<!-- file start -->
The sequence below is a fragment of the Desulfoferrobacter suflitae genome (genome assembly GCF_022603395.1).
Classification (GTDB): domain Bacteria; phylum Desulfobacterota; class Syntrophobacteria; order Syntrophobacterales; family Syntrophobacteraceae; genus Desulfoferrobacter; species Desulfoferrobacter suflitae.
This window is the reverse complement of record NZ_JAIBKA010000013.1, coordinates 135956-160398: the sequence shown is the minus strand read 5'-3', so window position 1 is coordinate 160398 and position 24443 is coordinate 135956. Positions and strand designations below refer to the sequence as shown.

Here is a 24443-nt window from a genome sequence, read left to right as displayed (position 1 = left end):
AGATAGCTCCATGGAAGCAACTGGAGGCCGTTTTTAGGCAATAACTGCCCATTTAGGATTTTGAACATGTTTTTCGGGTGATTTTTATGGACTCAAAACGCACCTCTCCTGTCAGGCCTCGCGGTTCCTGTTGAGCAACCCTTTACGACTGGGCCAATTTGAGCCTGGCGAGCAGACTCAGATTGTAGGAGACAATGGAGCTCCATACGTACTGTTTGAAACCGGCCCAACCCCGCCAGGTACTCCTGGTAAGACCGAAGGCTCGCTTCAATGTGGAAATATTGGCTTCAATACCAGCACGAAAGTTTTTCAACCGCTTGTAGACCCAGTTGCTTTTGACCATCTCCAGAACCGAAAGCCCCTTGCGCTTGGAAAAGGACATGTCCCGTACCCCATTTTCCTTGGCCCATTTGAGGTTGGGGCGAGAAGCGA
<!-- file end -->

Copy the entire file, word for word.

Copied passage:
The sequence below is a fragment of the Desulfoferrobacter suflitae genome (genome assembly GCF_022603395.1).
Classification (GTDB): domain Bacteria; phylum Desulfobacterota; class Syntrophobacteria; order Syntrophobacterales; family Syntrophobacteraceae; genus Desulfoferrobacter; species Desulfoferrobacter suflitae.
This window is the reverse complement of record NZ_JAIBKA010000013.1, coordinates 135956-160398: the sequence shown is the minus strand read 5'-3', so window position 1 is coordinate 160398 and position 24443 is coordinate 135956. Positions and strand designations below refer to the sequence as shown.

Here is a 24443-nt window from a genome sequence, read left to right as displayed (position 1 = left end):
AGATAGCTCCATGGAAGCAACTGGAGGCCGTTTTTAGGCAATAACTGCCCATTTAGGATTTTGAACATGTTTTTCGGGTGATTTTTATGGACTCAAAACGCACCTCTCCTGTCAGGCCTCGCGGTTCCTGTTGAGCAACCCTTTACGACTGGGCCAATTTGAGCCTGGCGAGCAGACTCAGATTGTAGGAGACAATGGAGCTCCATACGTACTGTTTGAAACCGGCCCAACCCCGCCAGGTACTCCTGGTAAGACCGAAGGCTCGCTTCAATGTGGAAATATTGGCTTCAATACCAGCACGAAAGTTTTTCAACCGCTTGTAGACCCAGTTGCTTTTGACCATCTCCAGAACCGAAAGCCCCTTGCGCTTGGAAAAGGACATGTCCCGTACCCCATTTTCCTTGGCCCATTTGAGGTTGGGGCGAGAAGCGA